Etiquette Lessons From Emily Post That We Should Bring Back Into Style

In this age of instant communication and virtual just-about-everything, have good old-fashioned manners gone out of style? Are handwritten thank-you notes and flowers for the hostess antiquated practices?

By Molly Farinholt4 min read
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Perhaps rules of etiquette are being more and more disregarded these days, but that doesn’t mean that they should be. Maybe it’s time that we bring back some of the rules laid out by etiquette queen Emily Post. 

Who Was Emily Post? 

Born in 1872, Emily Post grew up in style and luxury. The daughter of a prominent architect, she split her younger years between Maryland, New York, and Maine, and was educated by governesses and at private schools. She met her husband at a ball on Fifth Avenue, and, after a high-society wedding, the two settled in New York’s Washington Square. Unfortunately, the marriage ended in divorce. 

Emily Post, 1912. Public domain, via Wikimedia Commons.

Emily eventually turned her attention fully to writing, penning five novels and countless newspaper and magazine articles. In 1922, she published her first etiquette book entitled Etiquette in Society, in Business, in Politics, and at Home. The book may be nearly 100 years old, but many of its lessons and rules should still be heeded today. 

Here are eight of Emily Post’s rules that we should bring back.

We Must Have Regard for Others 

This list is best begun with Post’s version of the Golden Rule. It’s simple, straightforward, and absolutely necessary for a society to thrive:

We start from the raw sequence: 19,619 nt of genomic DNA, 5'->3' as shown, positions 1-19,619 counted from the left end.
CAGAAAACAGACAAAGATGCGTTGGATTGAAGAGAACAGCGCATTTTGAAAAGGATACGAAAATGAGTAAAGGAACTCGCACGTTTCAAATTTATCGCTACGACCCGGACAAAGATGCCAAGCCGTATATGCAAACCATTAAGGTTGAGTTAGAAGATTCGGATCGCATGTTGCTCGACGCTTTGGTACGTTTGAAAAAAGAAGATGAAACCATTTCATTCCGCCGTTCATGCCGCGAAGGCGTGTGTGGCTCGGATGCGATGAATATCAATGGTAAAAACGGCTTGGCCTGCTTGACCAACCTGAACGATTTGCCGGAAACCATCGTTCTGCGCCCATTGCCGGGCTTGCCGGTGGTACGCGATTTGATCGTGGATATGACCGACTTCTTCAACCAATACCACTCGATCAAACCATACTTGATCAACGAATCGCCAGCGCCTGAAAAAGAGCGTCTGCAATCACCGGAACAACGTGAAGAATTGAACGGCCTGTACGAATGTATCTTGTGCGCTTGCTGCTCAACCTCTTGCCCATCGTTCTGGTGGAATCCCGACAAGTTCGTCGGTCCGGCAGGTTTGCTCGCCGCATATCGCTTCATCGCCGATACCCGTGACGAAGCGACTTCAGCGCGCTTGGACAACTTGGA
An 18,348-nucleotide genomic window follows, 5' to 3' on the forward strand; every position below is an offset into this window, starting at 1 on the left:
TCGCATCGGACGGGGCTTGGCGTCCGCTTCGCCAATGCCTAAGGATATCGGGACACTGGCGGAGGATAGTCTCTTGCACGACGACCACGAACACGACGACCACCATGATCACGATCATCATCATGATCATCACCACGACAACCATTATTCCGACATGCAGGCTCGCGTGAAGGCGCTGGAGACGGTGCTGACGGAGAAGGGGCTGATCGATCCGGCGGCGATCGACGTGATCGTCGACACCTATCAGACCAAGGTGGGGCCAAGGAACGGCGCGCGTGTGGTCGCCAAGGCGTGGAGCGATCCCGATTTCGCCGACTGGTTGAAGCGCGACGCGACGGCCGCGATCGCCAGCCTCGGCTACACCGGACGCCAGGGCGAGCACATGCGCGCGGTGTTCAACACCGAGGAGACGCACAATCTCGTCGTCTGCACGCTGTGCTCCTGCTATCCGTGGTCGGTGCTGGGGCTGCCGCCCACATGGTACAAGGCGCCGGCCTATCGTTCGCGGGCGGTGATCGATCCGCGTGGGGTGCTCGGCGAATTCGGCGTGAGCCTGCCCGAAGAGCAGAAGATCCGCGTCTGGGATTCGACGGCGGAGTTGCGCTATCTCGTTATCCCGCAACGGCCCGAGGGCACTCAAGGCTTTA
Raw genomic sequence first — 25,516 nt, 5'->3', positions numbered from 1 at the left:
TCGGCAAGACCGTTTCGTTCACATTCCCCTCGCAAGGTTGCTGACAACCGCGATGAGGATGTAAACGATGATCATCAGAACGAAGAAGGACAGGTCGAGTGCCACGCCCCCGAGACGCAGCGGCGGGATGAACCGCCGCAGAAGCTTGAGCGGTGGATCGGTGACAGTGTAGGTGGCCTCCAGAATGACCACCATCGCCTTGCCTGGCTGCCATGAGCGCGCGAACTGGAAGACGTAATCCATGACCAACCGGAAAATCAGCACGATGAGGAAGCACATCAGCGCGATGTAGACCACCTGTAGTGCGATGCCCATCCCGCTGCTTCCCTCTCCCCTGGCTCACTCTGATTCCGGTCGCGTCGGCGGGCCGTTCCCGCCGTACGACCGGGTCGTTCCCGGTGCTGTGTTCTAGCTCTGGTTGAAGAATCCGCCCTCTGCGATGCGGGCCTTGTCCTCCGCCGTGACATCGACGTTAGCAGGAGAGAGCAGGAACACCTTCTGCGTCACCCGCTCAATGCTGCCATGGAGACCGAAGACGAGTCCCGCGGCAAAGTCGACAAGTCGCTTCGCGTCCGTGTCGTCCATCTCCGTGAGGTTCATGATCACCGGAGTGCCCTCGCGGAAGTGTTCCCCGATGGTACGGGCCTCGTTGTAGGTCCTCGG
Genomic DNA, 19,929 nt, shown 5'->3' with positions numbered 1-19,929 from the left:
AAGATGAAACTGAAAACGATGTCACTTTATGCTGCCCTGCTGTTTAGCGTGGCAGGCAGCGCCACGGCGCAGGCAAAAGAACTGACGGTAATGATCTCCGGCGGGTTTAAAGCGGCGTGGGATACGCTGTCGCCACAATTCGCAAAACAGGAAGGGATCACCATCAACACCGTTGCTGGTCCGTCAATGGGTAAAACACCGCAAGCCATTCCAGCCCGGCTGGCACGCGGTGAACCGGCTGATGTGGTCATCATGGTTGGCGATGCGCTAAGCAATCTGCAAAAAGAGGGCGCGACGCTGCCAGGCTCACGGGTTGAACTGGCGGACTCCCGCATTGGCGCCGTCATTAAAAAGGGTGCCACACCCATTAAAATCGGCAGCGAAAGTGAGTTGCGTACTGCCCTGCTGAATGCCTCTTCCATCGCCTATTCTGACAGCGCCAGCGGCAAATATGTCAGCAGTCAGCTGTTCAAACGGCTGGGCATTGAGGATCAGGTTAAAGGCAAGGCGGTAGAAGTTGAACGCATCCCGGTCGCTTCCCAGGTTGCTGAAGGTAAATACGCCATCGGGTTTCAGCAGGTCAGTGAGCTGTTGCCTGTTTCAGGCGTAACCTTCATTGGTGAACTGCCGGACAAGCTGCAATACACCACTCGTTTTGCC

“Consideration for the rights and feelings of others is not merely a rule for behavior in public but the very foundation upon which social life is built. Rule of etiquette the first — which hundreds of others merely paraphrase or explain or elaborate — is: Never do anything that is unpleasant to others.” 

The first rule of etiquette is to “never do anything that is unpleasant to others.”

We Should Regulate Our Volume 

“All people in the streets, or anywhere in public should be careful not to talk too loud.” 

Post’s reasoning for this rule is that we should never draw attention to ourselves in public. Making a scene is always impolite and improper. Your conversations are best had at a volume that keeps things between you and the person(s) with whom you are speaking. The woman on the opposite side of the road doesn’t need to hear about your frustrating coworker or the date you have planned for Friday night. 

Don’t Be a Bore

Post describes a bore as “one who is interested in what does not interest you, and insists that you share his enthusiasm, in spite of your disinclination.”

One should aim to never be a bore. When with another, discuss topics that are of mutual interest — and even ones that may not necessarily be of interest to you if the other so dictates. Post goes on to say that being bored is just as bad as being a bore. 

Discuss topics that are of mutual interest.

“On the other hand, to be bored is a bad habit, and one only too easy to fall into… If you find yourself sitting in the hedgerow with nothing but weeds, there is no reason for shutting your eyes and seeing nothing, instead of finding what beauty you may in the weeds.” 

According to Post, there’s never a reason to be bored! You have the ability to make your own sunshine even on the dullest of days. 

Don’t Talk Too Much 

For those who have a tendency to prattle, Post has some wise words: 

“The faults of commission are far more serious than those of omission; regrets are seldom for what you left unsaid.”

“The chatterer reveals every corner of his shallow mind; one who keeps silent can not have his depth plumbed.”